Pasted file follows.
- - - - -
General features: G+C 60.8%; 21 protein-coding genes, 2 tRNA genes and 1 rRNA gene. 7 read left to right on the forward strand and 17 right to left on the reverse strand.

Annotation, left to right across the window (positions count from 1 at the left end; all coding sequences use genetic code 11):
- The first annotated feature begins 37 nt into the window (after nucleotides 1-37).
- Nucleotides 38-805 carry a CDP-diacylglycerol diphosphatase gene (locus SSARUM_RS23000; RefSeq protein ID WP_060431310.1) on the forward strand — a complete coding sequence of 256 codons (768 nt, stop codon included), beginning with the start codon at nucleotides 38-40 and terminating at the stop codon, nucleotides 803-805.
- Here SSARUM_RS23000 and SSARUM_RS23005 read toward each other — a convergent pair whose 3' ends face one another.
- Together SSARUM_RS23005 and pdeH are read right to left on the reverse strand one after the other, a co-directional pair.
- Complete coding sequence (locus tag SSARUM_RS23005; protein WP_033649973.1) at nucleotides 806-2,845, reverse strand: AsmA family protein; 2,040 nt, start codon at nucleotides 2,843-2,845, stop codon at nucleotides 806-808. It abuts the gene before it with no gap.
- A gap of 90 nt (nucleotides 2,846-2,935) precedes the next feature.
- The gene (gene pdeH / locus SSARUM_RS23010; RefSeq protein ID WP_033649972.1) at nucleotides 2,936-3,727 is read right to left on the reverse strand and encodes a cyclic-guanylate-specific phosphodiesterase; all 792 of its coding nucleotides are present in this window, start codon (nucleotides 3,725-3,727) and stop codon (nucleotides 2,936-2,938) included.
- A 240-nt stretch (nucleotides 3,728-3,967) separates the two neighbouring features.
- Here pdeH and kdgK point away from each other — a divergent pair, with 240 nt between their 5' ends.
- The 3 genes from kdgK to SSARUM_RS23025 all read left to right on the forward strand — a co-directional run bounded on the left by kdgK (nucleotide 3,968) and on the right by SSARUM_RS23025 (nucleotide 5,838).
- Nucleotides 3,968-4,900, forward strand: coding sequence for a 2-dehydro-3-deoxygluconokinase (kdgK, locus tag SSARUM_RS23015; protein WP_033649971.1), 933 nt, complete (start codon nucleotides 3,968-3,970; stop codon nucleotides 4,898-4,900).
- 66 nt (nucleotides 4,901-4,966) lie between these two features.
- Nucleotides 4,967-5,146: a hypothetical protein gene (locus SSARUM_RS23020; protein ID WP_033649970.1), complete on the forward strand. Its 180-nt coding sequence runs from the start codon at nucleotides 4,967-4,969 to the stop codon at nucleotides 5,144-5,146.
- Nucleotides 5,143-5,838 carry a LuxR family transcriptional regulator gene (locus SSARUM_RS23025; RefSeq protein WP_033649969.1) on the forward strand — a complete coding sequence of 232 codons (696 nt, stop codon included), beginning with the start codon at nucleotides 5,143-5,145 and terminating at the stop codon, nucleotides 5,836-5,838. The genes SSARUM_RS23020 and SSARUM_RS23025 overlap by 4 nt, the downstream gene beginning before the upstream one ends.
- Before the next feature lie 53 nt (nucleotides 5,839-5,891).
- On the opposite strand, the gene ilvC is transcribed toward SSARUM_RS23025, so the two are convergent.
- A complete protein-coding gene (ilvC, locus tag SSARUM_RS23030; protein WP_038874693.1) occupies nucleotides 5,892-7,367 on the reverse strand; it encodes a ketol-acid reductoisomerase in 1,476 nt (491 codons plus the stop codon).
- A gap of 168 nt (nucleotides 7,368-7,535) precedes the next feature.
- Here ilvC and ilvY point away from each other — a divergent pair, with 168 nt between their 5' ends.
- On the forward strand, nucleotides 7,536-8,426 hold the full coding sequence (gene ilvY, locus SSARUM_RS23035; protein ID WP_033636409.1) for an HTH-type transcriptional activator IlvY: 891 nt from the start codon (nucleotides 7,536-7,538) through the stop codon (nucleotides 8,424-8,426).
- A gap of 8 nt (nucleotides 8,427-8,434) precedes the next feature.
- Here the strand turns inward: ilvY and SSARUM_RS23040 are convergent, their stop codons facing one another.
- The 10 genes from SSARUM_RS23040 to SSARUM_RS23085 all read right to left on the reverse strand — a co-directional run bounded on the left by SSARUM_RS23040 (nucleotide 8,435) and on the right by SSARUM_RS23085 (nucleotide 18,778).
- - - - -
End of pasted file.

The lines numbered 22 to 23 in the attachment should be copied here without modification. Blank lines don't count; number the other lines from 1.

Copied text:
- On the forward strand, nucleotides 7,536-8,426 hold the full coding sequence (gene ilvY, locus SSARUM_RS23035; protein ID WP_033636409.1) for an HTH-type transcriptional activator IlvY: 891 nt from the start codon (nucleotides 7,536-7,538) through the stop codon (nucleotides 8,424-8,426).
- A gap of 8 nt (nucleotides 8,427-8,434) precedes the next feature.